Cable harnesses and sheet metal fabrication
Bob Simons started Specialized Manufacturing in his basement.
"He was working for a company that was similar to what we do now, which is cable harnessing," says Wilson, Bob's son. "He realized he could do it better and have more control over quality if he did it himself."
"Their bread and butter -- and, to this day, our bread and butter -- is cable harness manufacturing."
After going out on his own in 1996, Bob found a steady market in aerospace working with his wife and co-owner, Dayna, and steadily bootstrapped the company to growth. "We were in the basement for several years, and we moved to a little bigger building, then another bigger building, then we're here where we're at now. We're in a 30,000-square-foot building with 70 employees."
Specialized Manufacturing expanded into sheet metal fabrication circa 2015 to complement its cable business. Wilson now oversees the cable business, and his brother, Robbie, is the VP of the metal fabrication division.
The company previously outsourced metal fabrication of enclosures to contract shops. "The problem that we ran into was that those sheet metal fabricators we went to had dirty shops and their quality couldn't conform to the aerospace industry -- that's where we thrive -- and their lead times were outrageous," says Wilson. "So seven or eight years ago, [Bob] decided to bring in all of the machinery and make that investment in the company to start doing it ourselves. We did that to support our cable side."
With about a dozen of the 70 employees working in metal fabrication, Specialized Manufacturing now not only makes enclosures for its cable harness customers, it also takes on contract work from outside customers.
Aerospace represents about 70 percent of sales, with the remainder split between agriculture, security, and other industries.
The company counts SpaceX as a client, and has provided cable harnesses for the F-35 and other military aircraft.
"Commercial aerospace in the last two or three years has really taken off for us, but military has been steadily growing," says Wilson.
Since 2017, Specialized Manufacturing revenue has grown by an annual average nearly 20 percent. "Every year since day one, we have increased our sales numbers," says Wilson. "The biggest growth has been in the last five years."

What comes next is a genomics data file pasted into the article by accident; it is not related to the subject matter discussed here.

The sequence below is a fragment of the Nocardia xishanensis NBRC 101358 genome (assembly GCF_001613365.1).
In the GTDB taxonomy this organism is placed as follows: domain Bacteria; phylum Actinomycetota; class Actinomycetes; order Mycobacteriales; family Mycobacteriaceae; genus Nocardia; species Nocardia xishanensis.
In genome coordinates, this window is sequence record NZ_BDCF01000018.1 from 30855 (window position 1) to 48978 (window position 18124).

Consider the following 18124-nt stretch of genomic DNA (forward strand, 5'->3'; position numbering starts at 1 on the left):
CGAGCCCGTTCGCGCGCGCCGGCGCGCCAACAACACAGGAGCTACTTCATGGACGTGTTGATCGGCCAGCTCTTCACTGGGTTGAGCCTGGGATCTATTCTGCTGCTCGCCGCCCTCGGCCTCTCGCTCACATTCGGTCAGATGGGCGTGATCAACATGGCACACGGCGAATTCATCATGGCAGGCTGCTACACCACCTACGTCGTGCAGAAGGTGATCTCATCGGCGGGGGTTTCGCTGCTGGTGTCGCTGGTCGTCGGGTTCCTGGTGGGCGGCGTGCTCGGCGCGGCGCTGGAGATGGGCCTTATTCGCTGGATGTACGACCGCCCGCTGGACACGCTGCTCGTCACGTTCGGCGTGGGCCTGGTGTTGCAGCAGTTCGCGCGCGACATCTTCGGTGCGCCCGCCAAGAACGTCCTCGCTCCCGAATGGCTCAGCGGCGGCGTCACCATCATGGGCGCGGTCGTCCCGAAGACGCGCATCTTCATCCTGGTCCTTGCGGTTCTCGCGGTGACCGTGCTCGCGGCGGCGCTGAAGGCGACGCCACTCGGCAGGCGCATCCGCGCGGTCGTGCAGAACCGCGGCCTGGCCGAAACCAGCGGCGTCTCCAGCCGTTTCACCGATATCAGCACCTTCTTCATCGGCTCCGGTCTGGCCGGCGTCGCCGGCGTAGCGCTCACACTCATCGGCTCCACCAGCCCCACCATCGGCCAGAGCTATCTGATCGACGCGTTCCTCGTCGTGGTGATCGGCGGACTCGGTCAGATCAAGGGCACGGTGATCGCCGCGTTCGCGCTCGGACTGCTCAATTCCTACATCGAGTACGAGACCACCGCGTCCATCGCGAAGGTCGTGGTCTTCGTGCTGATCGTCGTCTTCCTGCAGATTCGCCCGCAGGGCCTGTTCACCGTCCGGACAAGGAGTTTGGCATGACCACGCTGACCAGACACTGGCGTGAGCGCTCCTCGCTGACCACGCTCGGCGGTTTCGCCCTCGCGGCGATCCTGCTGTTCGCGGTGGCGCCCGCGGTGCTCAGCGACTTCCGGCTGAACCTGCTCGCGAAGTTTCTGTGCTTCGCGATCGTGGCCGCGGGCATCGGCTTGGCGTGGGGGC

Wilson credits his father, who is the company's president and co-owner with Dayna but has stepped back from day-to-day operations: "Bob is one of those kinds of guys, if there's a problem, he'll find a fix to it."
The company had 15 employees in a 10,000-square-foot facility before Wilson and Robbie started helping Bob run the business in 2014.
"For 20 years, my dad was doing all of the front office stuff by himself," notes Wilson. "He was the engine that helped us with that growth. We were just able to lighten the load on his shoulders so he could work his magic."
Challenges: "Our big challenge is finding employees who will truly buy into what we're trying to do here," says Wilson. "We're not just trying to find people who will clock in, clock out, and leave. We want people who are coming here -- whether they are 18, 31, or 49 or 50 -- realizing that this is a place to build a career. The work that they do and the quality of the work that they do will not only benefit the company as a whole, but also feed into their retirement and allow us to pay them more and give them certain perks they've never had at any other company."
He adds, "Family businesses can be tricky, but if they're run by the right person with professionalism, they can work out and be strong and grow. My dad has set it up so employees can come here and thrive."
Specialized's supply chain has been impacted by "volatility in the market," he adds. "There are quite a few raw materials, especially on the metal side -- sheets of aluminum or sheet aluminum -- where when we're quoting, we can only hold the price for two days. We've never had to do that before."
Opportunities: Wilson highlights continued growth in aerospace. "That's our goal: to find more work that goes up into the sky," he says. "It's the best work for a contract manufacturer. The drawings are the best. A customer will send us a drawing and that's what we build. . . . Joe Slow down the road might want to build 100 of something that's scratch on a napkin, and that's difficult."
Southern California is a target-rich environment, he adds. "Every time I go down to Southern California, it seems like I can find a new customer who's willing to let me in and willing to let me quote. I've found tons of success in Southern California. It's just the mecca of the aerospace industry."
Wilson says the company might also expand capabilities into powder coating and other finishing. "The only thing we don't do is finishing. We've talked about it several times, and that's probably where we'll go next."
Needs: "If I had the candidates, I would easily hire 30 more employees today," says Wilson.
Another facility expansion is likely needed before 2025: "We've had four different locations, and each time, we've gotten too big for them. We are getting to the point where 30,000 square feet is not enough for us. . . . We definitely plan on expanding in the next two or three years."
One potential route involves separating the office headquarters and cable production into a new facility of a similar size and leaving the metal fabrication in the existing space. "It would definitely be a company-owned facility and we would definitely build," says Wilson. "We have some prospects here in Draper we would consider moving the cable division to."